Our parsha this week, Vayetze, continues the story of Jacob. When we last left our hero, he was skipping town in order to escape the wrath of his brother Esau, on account of Jacob’s having stolen Esau’s blessing from Isaac, their father. This was just the latest bit of trickery between the two brothers, and the trickery will continue into this parsha, with Jacob getting some karmic payback from his Uncle Laban, who makes him work for seven years to “earn” his beloved Rachel and then pulls a switcheroo and sends Rachel’s sister Leah on the wedding night. But I get ahead of myself.
One of the opening images of Vayetze never fails to take my breath away. Jacob is running from Beersheva toward Haran and he stops for the night. He makes a bed of stone to sleep on and while he sleeps, he dreams of a ladder with angels going up and down. In the dream, G-d promises Jacob numerous children and the land where he lies. When Jacob wakes up he is transformed and says these beautiful words:
יש יי במקום הזה ואנוכי לא ידעתי
G-d was in this place and I didn’t know it.
This parsha glimmers with allusions to vision and perception, starting with the dream-vision of angels going up and down the original “stairway to heaven.” There are things that are clear in a moment (like Jacob’s interest in Rachel) and things that reveal themselves over time (like the ways in which Laban and Jacob try to get the better of each other and Rachel’s struggle with infertility). And Leah, who is described as having weak eyes is actually quite perceptive about her place in Jacob’s esteem. Even with her weak eyes, she sees quite clearly that he will never love her.
All these variations on the themes of vision and perception have got me thinking about what it means to see clearly. We live our lives, many of us, looking at most a few feet in front of ourselves. Our lives are mediated by screens of one kind and another, and much of what we think we see on those screens is curated, manufactured, or outright fabricated. Searching for the truth seems to get more and more difficult with each passing day. And even when we manage to break free of our screens — at dinner time, on Shabbat, or what have you — sometimes it’s our minds and hearts that get in the way. We focus on weather or logistics or petty disagreements and don’t find it easy to level up and see what is most important.
When I was in high school, literally in the last century, I committed to memory a line from the book, “The Little Prince,” a line that felt profound to my teenage self: On ne voit bien qu’avec le coeur. L’essentiel est invisible pour les yeux. “We can only see clearly with the heart. The essential is invisible to the eyes.” As I studied and pondered the parsha this week in preparation, this beautiful little quote came back to me and with the experience of the intervening years, it felt perhaps even more profound than I’d realized. How often our perceptions change over time, as our hearts begin to see more clearly what is important! The more time and genuine presence we offer, the more clearly we begin to see. The uncooperative toddler begins to feel more like someone who is struggling to learn something new. We stop seeing our spouse as a collection of annoying habits topped off with a receding hairline and remember the kindness that made us fall in love in the first place. In these moments, our eyes get out of the way and our hearts do the work.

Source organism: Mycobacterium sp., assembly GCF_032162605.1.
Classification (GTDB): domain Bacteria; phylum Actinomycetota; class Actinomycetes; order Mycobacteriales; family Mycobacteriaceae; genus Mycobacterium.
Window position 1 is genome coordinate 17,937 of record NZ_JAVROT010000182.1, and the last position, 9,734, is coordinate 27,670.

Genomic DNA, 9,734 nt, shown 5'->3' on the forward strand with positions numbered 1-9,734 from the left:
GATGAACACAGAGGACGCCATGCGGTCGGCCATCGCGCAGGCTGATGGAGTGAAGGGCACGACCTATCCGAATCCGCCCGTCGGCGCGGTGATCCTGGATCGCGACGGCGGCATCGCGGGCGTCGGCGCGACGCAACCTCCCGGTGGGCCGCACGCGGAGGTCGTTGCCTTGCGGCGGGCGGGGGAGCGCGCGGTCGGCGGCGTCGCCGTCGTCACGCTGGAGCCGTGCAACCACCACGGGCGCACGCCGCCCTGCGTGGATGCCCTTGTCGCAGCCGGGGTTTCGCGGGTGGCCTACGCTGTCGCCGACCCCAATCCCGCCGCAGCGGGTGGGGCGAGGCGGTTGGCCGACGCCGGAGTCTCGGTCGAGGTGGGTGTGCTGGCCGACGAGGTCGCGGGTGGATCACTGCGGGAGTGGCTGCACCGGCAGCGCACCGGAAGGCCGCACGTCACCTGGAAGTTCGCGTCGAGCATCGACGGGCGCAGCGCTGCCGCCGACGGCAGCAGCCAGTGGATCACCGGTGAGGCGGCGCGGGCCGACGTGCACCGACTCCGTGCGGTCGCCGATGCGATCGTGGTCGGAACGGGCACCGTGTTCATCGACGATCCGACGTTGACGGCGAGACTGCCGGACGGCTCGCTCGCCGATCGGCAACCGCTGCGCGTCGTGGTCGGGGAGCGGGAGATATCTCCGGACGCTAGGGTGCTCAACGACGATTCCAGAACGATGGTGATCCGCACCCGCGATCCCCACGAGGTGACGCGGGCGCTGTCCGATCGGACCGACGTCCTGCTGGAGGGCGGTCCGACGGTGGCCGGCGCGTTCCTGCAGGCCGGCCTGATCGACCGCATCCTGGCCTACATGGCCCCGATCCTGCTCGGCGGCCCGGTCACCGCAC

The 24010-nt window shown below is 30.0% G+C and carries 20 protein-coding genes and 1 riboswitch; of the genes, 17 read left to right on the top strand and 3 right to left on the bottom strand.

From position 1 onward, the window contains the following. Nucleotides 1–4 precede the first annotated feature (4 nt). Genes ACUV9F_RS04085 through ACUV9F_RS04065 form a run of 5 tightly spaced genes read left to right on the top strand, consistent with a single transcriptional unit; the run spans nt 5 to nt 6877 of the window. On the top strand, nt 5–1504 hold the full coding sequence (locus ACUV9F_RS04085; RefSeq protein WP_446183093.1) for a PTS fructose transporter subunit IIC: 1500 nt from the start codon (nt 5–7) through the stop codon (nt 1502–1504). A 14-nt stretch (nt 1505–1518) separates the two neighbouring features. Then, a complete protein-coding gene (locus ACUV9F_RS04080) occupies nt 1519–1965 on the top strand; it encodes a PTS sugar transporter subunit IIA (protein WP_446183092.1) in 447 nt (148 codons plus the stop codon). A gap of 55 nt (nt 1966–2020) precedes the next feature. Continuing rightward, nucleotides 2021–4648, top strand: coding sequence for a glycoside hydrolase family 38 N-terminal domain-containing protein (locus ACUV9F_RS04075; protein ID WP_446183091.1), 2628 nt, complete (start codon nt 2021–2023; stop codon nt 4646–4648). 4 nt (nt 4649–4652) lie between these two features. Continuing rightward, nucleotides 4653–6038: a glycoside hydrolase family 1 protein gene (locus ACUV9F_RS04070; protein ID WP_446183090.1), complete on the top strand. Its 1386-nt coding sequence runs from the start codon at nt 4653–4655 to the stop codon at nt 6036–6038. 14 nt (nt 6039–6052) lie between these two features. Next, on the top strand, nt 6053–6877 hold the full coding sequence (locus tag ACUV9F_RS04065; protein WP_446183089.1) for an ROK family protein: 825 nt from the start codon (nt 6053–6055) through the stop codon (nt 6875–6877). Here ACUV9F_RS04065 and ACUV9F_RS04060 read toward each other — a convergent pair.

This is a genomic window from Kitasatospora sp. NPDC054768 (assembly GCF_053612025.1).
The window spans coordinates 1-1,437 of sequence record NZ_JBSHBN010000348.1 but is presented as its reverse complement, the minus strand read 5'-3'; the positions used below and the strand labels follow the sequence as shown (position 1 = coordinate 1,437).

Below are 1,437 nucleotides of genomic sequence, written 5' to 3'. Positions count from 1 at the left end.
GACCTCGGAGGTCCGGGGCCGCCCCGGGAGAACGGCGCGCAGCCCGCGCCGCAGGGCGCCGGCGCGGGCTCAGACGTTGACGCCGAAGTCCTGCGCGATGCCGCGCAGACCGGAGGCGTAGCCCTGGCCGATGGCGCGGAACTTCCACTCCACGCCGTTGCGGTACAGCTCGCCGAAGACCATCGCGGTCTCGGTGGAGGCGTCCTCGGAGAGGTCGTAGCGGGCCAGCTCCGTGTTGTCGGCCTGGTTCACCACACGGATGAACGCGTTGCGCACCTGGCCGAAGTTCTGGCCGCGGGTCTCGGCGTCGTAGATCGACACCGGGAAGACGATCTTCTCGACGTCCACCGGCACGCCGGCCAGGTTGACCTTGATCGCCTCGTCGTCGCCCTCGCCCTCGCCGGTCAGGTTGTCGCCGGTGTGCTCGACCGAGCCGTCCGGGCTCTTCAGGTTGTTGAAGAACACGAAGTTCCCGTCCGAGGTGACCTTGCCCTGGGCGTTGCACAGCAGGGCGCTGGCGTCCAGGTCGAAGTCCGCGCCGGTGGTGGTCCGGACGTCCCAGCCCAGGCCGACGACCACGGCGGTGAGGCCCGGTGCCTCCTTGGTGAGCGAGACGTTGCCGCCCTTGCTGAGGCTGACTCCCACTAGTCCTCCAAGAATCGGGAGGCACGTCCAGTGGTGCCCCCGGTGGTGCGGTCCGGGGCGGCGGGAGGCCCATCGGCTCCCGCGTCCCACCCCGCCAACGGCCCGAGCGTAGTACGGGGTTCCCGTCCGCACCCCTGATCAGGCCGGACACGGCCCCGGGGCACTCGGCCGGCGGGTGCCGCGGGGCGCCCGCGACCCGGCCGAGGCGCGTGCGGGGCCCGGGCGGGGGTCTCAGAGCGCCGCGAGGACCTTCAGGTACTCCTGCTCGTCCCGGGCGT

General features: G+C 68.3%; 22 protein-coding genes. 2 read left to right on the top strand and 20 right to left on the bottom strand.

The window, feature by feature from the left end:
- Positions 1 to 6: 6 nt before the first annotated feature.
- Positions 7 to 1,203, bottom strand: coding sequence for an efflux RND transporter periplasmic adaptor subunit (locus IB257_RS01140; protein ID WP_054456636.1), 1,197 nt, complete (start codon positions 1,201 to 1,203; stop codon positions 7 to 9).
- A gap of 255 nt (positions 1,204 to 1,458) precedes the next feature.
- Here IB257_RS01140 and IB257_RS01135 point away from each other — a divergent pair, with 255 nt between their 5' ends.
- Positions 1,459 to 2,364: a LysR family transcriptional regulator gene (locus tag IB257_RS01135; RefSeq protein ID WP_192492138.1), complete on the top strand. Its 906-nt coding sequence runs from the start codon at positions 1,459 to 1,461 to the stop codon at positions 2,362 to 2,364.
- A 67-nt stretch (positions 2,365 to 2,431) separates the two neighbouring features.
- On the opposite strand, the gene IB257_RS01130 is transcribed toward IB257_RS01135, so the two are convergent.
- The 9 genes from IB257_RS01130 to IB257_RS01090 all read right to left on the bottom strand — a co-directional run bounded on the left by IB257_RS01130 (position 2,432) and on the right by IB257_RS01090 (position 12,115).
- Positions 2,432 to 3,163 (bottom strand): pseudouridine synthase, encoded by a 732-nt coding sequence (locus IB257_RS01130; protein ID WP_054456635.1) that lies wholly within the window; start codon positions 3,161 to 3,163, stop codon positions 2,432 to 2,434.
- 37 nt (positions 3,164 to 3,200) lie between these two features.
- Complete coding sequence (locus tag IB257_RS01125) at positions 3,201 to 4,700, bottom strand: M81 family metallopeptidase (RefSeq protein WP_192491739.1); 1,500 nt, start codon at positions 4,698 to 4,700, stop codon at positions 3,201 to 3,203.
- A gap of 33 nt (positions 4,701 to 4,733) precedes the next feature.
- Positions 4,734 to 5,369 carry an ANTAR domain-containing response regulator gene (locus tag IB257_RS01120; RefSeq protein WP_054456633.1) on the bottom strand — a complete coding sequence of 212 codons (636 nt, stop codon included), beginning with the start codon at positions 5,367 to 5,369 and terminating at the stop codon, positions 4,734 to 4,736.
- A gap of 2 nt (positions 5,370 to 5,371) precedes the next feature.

Now let’s go back a minute to those words Jacob utters when he wakes up from his dream.
יש יי במקום הזה ואנוכי לא ידעתי
The phrase לא ידעתי means ‘I didn’t know it’ and within the word ידעתי is the word דעת. if you look up דעת in a dictionary it will say ‘knowledge or wisdom, but Rabbi Art Green taught me that it’s also used in Hassidic thought to refer to the mind of G-d. When Jacob awakens from his astounding dream, it is as if he has glimpsed the mind of G-d, or even more remarkable, he seems to have realized that his own awareness has something in common with the mind of G-d, that when he sees something amazing it is like peering into the mind of G-d.
In fact, in one of the blessings following the Sh’ma, G-d is referred to as the Rock of Jacob. I think that when Jacob sleeps on that rock, he is actually resting his mind with G-d’s, and just like the method of learning by osmosis by placing a book under your pillow, Jacob awakens with a clarity of vision that comes from having glimpsed the mind of the Holy One.
We often go through life not realizing the holiness of what surrounds us. Whether we’re absorbed in work, or preoccupied with personal difficulties, or staring at a screen, it’s easy to go through the whole day — sometimes several days — without noticing that the sun rose and the world is pretty amazing. My wish for you this Shabbat is that you will go out from this service with a kavannah, an intention, of seeking and seeing more clearly all of the beauty and purpose that surrounds you. Perhaps if your eyes and your heart are truly open, you will even catch a glimpse of דעת, the mind of G-d. Shabbat shalom!